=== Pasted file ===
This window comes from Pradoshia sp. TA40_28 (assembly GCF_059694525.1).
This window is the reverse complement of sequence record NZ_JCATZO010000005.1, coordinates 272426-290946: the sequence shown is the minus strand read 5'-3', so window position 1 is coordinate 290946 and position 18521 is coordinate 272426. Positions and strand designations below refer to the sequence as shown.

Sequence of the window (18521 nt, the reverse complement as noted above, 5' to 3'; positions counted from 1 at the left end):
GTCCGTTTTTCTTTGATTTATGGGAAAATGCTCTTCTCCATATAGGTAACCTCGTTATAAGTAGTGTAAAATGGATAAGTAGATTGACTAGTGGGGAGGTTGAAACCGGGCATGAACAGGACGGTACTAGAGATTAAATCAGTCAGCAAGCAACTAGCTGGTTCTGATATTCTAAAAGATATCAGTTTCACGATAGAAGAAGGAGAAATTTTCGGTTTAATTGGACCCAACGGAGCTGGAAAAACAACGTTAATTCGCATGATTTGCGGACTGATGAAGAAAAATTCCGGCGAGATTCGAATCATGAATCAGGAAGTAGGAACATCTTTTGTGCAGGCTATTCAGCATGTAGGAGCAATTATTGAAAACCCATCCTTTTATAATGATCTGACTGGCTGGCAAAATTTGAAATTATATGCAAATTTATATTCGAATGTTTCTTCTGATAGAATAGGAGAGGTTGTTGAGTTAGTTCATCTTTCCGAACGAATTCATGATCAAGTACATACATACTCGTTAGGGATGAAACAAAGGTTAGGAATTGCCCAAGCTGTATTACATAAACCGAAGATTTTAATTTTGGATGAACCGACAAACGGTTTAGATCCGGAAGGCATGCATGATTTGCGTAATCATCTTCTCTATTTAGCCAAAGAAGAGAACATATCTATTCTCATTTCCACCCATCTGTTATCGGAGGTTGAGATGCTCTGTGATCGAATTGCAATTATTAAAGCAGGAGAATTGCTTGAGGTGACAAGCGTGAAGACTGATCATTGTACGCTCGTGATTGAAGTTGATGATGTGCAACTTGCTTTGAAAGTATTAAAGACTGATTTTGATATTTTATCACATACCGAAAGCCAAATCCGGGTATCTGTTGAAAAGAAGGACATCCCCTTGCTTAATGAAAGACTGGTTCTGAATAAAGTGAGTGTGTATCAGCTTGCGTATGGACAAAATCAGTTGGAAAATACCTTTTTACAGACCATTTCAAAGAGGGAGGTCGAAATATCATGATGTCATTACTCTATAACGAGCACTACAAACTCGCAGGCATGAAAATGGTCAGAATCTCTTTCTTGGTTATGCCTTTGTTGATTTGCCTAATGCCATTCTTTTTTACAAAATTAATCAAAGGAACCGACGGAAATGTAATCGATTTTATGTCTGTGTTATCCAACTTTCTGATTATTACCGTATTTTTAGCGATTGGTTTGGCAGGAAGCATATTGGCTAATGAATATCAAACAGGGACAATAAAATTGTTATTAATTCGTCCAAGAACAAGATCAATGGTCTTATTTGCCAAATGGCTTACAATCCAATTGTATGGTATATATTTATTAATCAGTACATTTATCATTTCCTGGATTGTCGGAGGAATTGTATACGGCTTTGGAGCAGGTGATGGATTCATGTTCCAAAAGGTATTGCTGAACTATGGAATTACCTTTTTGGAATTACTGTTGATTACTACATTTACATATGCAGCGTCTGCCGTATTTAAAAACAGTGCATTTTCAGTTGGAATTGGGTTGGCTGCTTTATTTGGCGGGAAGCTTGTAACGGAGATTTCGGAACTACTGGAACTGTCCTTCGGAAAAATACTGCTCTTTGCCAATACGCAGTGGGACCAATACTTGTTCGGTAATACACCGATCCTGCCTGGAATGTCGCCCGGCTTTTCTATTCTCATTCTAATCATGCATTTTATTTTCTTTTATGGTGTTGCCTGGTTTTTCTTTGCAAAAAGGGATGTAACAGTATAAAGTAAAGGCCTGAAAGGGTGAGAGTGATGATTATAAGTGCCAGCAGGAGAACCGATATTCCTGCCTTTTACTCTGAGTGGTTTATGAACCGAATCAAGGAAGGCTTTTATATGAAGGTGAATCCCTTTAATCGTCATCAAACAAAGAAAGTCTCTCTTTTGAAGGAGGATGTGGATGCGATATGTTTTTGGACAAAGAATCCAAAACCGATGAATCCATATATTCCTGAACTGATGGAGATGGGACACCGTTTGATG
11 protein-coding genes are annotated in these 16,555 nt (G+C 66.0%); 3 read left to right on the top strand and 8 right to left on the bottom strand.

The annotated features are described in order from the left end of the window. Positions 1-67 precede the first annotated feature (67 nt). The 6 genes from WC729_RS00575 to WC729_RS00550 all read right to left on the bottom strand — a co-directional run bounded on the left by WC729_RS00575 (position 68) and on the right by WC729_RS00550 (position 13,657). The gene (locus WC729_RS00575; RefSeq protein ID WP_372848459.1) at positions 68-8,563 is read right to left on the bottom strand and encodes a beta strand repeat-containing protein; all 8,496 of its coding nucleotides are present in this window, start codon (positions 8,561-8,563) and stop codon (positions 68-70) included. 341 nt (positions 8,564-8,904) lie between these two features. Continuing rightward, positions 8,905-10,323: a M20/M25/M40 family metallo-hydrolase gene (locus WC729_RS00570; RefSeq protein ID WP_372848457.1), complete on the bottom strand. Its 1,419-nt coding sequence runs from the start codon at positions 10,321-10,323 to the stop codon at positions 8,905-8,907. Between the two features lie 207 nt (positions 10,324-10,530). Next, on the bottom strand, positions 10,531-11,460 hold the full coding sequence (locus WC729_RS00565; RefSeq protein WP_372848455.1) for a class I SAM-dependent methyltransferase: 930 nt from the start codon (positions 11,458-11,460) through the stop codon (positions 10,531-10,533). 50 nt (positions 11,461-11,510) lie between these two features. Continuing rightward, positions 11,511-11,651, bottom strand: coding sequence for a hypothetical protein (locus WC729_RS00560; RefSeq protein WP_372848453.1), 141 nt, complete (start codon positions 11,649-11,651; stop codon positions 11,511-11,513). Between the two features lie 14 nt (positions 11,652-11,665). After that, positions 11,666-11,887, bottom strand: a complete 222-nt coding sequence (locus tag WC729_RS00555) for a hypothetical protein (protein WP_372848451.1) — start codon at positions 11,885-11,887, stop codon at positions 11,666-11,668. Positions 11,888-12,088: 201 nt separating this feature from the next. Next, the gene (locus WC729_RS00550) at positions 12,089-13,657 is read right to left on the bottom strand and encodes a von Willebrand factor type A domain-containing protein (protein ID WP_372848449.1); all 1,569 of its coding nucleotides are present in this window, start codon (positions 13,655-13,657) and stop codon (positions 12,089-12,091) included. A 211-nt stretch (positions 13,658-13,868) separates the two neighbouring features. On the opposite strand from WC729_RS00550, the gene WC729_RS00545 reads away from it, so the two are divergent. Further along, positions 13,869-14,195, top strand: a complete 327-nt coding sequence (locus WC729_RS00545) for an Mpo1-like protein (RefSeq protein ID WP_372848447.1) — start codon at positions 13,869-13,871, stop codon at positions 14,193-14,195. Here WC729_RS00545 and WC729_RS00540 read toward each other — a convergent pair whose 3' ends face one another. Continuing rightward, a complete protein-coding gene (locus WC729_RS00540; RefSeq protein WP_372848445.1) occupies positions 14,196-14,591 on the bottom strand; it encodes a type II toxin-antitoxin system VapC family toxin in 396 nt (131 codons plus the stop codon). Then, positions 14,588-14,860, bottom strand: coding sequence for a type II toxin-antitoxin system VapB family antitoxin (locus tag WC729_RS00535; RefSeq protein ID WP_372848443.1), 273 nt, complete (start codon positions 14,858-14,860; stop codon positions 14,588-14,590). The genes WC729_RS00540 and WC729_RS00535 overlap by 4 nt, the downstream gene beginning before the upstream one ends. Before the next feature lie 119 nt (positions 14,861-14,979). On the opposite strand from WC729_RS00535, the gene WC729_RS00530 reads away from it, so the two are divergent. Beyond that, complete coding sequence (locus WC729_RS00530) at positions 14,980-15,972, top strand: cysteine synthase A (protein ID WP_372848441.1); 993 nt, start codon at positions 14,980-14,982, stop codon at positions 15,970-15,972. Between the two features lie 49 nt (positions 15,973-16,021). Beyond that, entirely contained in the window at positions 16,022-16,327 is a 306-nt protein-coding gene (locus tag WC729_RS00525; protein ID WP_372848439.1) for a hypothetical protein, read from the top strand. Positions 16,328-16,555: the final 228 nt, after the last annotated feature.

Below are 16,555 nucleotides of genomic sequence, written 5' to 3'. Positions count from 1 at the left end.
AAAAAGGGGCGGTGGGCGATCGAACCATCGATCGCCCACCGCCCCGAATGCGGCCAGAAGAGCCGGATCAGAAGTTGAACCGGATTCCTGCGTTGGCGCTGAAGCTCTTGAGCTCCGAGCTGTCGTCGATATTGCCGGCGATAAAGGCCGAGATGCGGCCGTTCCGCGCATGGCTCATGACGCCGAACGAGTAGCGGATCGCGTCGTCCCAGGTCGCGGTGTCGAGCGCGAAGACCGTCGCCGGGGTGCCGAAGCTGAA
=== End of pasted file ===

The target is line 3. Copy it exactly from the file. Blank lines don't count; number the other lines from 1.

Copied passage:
Sequence of the window (18521 nt, the reverse complement as noted above, 5' to 3'; positions counted from 1 at the left end):